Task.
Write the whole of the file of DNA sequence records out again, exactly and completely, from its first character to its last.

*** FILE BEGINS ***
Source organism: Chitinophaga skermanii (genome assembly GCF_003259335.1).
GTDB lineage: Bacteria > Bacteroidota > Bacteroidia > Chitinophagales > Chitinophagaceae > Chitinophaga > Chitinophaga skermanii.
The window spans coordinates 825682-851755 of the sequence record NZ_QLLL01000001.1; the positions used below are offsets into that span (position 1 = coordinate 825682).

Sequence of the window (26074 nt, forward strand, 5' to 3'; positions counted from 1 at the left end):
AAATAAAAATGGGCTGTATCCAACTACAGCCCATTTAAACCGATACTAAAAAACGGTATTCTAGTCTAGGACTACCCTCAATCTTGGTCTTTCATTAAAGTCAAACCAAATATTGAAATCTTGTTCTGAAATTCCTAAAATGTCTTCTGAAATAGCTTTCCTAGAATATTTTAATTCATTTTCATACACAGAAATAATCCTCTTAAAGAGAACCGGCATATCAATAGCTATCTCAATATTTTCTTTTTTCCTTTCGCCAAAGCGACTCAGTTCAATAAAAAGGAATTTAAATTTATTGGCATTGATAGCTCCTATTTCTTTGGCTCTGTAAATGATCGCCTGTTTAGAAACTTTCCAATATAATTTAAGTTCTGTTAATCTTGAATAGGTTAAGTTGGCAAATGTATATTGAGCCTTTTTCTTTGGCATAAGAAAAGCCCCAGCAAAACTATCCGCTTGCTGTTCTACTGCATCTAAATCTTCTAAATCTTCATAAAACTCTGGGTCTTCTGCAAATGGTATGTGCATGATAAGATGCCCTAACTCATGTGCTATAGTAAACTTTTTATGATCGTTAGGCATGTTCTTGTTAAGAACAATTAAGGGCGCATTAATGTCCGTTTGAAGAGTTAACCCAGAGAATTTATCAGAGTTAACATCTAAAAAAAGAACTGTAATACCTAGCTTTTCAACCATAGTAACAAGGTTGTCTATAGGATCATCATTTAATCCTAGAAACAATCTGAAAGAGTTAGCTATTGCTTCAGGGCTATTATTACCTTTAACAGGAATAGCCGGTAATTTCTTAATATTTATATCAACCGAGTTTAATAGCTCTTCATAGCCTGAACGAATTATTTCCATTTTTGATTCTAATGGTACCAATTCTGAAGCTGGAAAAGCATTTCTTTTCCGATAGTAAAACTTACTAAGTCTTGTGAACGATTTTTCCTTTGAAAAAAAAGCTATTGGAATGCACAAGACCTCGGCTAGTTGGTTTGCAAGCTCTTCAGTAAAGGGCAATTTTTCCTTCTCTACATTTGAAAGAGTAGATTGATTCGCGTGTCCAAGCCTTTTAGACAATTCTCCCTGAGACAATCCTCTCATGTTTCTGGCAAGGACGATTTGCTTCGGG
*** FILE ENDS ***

Source organism: Chitinophaga skermanii (genome assembly GCF_003259335.1).
GTDB lineage: Bacteria > Bacteroidota > Bacteroidia > Chitinophagales > Chitinophagaceae > Chitinophaga > Chitinophaga skermanii.
The window spans coordinates 825682-851755 of the sequence record NZ_QLLL01000001.1; the positions used below are offsets into that span (position 1 = coordinate 825682).

Sequence of the window (26074 nt, forward strand, 5' to 3'; positions counted from 1 at the left end):
AAATAAAAATGGGCTGTATCCAACTACAGCCCATTTAAACCGATACTAAAAAACGGTATTCTAGTCTAGGACTACCCTCAATCTTGGTCTTTCATTAAAGTCAAACCAAATATTGAAATCTTGTTCTGAAATTCCTAAAATGTCTTCTGAAATAGCTTTCCTAGAATATTTTAATTCATTTTCATACACAGAAATAATCCTCTTAAAGAGAACCGGCATATCAATAGCTATCTCAATATTTTCTTTTTTCCTTTCGCCAAAGCGACTCAGTTCAATAAAAAGGAATTTAAATTTATTGGCATTGATAGCTCCTATTTCTTTGGCTCTGTAAATGATCGCCTGTTTAGAAACTTTCCAATATAATTTAAGTTCTGTTAATCTTGAATAGGTTAAGTTGGCAAATGTATATTGAGCCTTTTTCTTTGGCATAAGAAAAGCCCCAGCAAAACTATCCGCTTGCTGTTCTACTGCATCTAAATCTTCTAAATCTTCATAAAACTCTGGGTCTTCTGCAAATGGTATGTGCATGATAAGATGCCCTAACTCATGTGCTATAGTAAACTTTTTATGATCGTTAGGCATGTTCTTGTTAAGAACAATTAAGGGCGCATTAATGTCCGTTTGAAGAGTTAACCCAGAGAATTTATCAGAGTTAACATCTAAAAAAAGAACTGTAATACCTAGCTTTTCAACCATAGTAACAAGGTTGTCTATAGGATCATCATTTAATCCTAGAAACAATCTGAAAGAGTTAGCTATTGCTTCAGGGCTATTATTACCTTTAACAGGAATAGCCGGTAATTTCTTAATATTTATATCAACCGAGTTTAATAGCTCTTCATAGCCTGAACGAATTATTTCCATTTTTGATTCTAATGGTACCAATTCTGAAGCTGGAAAAGCATTTCTTTTCCGATAGTAAAACTTACTAAGTCTTGTGAACGATTTTTCCTTTGAAAAAAAAGCTATTGGAATGCACAAGACCTCGGCTAGTTGGTTTGCAAGCTCTTCAGTAAAGGGCAATTTTTCCTTCTCTACATTTGAAAGAGTAGATTGATTCGCGTGTCCAAGCCTTTTAGACAATTCTCCCTGAGACAATCCTCTCATGTTTCTGGCAAGGACGATTTGCTTCGGG